The Dao is an interface with abstract methods that correspond to sqlite crud operations.

The few advantage of using dao is :

  1. Compile time sql statement verification.
  2. Easier conversion of sql queries to java object
  3. Operations like update, delete and insert are very easy as they don’t require any sql statements.

You can wrap the entity in LiveData object which make it an observable so that you can auto-magically observe changes on the data.

And finally the database

@Database(entities = {NoteEntity.class}, version = 1)
public abstract class NoteDatabase extends RoomDatabase {
public abstract NoteDao getNoteDao();
}

The final piece of the puzzle is the database class that extends RoomDatabase and is annotated with @Database(“it takes all the entities and database version”).

It is an abstract class or it can be an interface usually it is the place where you will have a method to create a singleton instance of database but since i am using dagger i decided to not create it here.

It has public method to access the dao so that you can perform operations on database, it is the entry point for the database.


I have created an helper class called DbUtil which has a instance of NoteDatabase and methods that performs the database operations asynchronously.

@ApplicationScope
public class DbUtil {

private final NoteDatabase mNoteDatabase;

@Inject
public DbUtil(NoteDatabase noteDatabase) {
this.mNoteDatabase = noteDatabase;
}
....
....
....
}

The ViewModel

ViewModel is created by extending either the ViewModel or AndroidViewModel(provide application) class here you expose the method that the activity/fragment can perform on the database via the viewmodel the views never talk to data directly but rather through the viewmodel.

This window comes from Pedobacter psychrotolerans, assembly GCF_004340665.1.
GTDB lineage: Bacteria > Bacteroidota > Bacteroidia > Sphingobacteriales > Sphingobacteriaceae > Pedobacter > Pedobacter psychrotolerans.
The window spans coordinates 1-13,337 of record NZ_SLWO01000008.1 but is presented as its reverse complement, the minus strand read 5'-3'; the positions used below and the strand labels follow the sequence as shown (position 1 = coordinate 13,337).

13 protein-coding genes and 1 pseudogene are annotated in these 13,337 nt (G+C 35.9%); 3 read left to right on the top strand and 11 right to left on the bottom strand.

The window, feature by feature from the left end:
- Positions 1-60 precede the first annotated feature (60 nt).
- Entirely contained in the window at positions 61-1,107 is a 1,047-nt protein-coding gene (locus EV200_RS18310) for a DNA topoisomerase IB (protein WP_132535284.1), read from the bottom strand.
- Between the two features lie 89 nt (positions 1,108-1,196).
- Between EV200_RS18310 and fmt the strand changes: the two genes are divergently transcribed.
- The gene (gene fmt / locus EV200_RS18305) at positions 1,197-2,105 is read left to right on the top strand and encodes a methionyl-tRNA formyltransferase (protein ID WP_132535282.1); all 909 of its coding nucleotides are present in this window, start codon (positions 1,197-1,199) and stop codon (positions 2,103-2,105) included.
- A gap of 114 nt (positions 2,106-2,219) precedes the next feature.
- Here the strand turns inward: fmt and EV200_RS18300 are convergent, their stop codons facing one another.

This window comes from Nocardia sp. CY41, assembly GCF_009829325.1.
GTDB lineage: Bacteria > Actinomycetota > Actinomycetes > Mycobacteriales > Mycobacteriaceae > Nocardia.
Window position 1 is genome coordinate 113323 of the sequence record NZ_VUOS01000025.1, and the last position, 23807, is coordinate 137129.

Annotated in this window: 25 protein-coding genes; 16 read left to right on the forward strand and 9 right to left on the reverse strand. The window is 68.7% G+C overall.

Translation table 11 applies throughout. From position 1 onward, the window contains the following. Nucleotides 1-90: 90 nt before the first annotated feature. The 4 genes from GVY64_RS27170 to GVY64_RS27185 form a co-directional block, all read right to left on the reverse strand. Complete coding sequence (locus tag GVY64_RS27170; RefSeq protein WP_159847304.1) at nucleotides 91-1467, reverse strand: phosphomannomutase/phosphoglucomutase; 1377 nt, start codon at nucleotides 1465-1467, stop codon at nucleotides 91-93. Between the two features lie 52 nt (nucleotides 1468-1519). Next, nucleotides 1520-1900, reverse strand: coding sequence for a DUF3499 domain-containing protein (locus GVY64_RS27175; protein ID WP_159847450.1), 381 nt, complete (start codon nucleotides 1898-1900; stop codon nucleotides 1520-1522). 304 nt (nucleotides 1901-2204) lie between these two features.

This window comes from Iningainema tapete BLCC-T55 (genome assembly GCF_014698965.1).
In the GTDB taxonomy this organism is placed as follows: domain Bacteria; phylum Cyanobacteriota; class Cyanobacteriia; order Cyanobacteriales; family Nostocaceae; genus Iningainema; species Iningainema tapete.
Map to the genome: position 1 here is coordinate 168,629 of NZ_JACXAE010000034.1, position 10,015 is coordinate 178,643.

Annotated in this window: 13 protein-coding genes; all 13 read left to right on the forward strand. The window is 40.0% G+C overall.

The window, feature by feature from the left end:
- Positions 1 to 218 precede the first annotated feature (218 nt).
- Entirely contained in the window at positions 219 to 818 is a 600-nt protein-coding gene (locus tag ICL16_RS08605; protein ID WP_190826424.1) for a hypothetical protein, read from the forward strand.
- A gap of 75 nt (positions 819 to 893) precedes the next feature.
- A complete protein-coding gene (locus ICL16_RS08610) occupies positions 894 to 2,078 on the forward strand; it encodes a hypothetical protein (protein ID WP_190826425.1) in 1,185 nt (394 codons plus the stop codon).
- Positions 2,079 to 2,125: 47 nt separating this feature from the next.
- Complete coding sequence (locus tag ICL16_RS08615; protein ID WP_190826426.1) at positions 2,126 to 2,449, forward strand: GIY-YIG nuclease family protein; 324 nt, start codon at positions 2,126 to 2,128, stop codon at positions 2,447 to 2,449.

public class ListViewModel extends AndroidViewModel {

private LiveData<List<NoteEntity>> mNoteList;
private final DbUtil mDbUtil;

ListViewModel(Application application) {
super(application);
mDbUtil = ((MyApplication) application).getDbUtil();
mNoteList = mDbUtil.getNoteList();
}

public LiveData<List<NoteEntity>> getNoteList() {
return mNoteList;
}

public void insert(NoteEntity... entities) {
mDbUtil.insert(entities);
}

public void delete(NoteEntity... entities) {
mDbUtil.delete(entities);
}

public void update(NoteEntity... entities) {
mDbUtil.upadate(entities);
}

public LiveData<NoteEntity> getNote(int id) {
return mDbUtil.getNote(id);
}
}

And finally connecting everything together by creating an instance of viewmodel within the view and then start observing the livedata for data changes.

...
mListViewModel = ViewModelProviders.of(this).get(ListViewModel.class);
...
...
...
mListViewModel.getNoteList().observe(this, noteEntityList -> {
mNoteEntityList = noteEntityList;
mListAdapter.swapList(mNoteEntityList);
mListAdapter.notifyDataSetChanged();
});
...
..
That’s it this is all you require to build your own first app using room + livedata + viewmodel.

You can find the source code for the app here